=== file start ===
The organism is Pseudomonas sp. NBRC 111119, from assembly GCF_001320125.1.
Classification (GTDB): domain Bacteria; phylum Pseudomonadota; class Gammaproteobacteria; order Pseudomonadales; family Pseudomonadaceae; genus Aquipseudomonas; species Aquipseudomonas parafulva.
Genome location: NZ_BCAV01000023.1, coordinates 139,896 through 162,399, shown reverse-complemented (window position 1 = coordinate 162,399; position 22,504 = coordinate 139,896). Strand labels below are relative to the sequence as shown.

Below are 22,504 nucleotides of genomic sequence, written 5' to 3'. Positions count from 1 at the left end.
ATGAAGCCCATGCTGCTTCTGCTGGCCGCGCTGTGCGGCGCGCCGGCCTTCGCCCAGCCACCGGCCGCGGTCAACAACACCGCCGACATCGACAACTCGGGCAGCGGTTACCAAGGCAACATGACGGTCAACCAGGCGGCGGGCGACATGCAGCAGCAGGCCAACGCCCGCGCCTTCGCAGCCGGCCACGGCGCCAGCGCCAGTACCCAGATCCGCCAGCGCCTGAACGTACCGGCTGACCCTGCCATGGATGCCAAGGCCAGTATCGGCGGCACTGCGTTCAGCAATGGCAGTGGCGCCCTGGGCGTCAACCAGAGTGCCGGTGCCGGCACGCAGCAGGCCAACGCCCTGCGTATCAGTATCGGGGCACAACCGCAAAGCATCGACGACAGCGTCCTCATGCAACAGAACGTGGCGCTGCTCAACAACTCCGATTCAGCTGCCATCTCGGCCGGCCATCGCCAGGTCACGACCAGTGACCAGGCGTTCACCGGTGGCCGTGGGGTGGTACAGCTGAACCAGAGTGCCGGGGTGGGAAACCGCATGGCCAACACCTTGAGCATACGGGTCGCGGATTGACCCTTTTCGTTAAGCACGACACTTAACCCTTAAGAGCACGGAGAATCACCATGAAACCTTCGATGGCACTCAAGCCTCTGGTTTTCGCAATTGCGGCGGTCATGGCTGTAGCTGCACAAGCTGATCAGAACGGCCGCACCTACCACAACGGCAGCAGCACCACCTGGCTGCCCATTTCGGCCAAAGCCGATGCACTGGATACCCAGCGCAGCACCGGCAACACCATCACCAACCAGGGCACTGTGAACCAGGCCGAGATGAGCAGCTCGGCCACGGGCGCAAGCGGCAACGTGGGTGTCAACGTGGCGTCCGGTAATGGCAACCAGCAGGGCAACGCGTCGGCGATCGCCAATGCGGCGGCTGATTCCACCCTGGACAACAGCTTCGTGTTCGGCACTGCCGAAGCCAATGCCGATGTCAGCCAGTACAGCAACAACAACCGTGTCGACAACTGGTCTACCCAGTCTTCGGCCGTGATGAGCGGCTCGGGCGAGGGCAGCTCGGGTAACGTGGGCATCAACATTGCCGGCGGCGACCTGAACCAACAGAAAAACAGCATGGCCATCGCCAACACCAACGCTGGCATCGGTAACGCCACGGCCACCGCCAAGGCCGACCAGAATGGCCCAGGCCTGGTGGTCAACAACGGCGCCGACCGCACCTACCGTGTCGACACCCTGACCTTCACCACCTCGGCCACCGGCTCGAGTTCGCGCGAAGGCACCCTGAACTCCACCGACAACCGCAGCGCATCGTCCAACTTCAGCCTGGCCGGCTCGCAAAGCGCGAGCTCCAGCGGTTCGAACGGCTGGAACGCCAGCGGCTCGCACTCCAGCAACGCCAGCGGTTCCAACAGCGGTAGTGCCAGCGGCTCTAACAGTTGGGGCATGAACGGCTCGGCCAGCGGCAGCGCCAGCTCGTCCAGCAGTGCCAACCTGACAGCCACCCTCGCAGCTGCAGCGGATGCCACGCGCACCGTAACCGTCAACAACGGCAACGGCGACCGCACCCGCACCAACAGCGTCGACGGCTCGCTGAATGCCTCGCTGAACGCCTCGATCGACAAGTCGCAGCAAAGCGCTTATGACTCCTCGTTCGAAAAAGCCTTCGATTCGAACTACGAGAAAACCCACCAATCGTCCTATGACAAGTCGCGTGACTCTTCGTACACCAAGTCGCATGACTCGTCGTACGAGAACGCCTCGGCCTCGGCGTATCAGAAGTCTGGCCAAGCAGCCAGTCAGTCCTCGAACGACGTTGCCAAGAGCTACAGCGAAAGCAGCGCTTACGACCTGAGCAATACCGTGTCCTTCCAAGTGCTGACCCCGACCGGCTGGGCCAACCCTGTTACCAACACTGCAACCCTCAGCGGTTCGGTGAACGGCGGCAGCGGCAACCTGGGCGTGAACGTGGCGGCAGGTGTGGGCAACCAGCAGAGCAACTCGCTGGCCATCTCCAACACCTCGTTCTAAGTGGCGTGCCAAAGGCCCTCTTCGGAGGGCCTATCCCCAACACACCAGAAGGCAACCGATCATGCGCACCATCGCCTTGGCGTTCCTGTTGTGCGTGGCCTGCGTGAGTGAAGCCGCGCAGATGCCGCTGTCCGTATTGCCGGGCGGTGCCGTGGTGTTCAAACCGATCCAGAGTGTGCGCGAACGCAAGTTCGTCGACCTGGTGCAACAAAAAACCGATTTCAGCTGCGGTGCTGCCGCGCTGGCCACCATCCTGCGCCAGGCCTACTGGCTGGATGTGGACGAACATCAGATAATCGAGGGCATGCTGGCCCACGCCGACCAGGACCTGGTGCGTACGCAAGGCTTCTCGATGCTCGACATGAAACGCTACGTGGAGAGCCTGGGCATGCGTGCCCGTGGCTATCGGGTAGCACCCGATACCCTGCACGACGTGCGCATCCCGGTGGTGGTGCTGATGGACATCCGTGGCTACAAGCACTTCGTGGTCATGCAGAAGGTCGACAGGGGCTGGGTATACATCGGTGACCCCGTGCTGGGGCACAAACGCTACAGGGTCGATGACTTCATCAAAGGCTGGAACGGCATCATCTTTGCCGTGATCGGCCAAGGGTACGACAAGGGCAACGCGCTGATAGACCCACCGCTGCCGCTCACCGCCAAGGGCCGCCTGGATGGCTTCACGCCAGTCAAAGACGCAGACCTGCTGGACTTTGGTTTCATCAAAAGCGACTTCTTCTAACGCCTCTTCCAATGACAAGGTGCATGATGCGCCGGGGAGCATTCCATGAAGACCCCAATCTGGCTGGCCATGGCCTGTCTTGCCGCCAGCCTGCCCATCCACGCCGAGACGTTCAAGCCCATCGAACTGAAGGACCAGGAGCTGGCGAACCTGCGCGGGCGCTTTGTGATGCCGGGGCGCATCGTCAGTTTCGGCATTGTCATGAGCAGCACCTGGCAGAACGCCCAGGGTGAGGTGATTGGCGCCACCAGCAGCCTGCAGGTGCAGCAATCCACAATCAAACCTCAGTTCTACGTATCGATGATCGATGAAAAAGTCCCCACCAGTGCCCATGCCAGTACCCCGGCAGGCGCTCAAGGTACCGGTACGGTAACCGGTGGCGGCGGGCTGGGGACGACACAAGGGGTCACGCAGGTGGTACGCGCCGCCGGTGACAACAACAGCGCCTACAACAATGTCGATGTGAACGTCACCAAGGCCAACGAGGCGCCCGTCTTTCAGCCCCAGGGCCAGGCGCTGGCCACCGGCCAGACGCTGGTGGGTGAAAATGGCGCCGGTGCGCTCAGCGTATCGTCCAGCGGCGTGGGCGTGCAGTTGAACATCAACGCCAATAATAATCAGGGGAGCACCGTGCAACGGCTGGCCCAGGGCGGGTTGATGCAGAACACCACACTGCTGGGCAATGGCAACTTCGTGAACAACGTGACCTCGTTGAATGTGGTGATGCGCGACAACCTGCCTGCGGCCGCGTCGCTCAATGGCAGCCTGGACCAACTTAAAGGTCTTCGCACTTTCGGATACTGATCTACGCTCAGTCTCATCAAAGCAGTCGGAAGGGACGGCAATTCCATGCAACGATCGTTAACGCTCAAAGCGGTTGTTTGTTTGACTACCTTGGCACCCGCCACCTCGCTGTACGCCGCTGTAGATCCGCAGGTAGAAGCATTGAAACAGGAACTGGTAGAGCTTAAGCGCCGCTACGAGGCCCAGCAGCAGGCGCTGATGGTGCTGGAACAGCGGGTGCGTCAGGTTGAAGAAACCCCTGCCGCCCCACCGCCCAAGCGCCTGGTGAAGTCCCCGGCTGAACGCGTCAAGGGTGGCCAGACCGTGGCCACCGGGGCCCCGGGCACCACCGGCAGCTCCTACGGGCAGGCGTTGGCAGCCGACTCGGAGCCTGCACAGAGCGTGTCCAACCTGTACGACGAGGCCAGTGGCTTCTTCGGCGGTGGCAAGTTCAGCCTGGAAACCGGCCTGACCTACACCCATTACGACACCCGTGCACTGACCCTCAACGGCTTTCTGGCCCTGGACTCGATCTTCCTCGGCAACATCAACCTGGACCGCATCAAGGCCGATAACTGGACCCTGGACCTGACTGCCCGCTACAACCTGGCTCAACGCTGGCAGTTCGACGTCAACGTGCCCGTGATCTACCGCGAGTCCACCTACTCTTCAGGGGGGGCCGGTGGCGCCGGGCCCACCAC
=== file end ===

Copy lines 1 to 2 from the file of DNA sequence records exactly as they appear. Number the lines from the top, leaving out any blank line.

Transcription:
The organism is Pseudomonas sp. NBRC 111119, from assembly GCF_001320125.1.
Classification (GTDB): domain Bacteria; phylum Pseudomonadota; class Gammaproteobacteria; order Pseudomonadales; family Pseudomonadaceae; genus Aquipseudomonas; species Aquipseudomonas parafulva.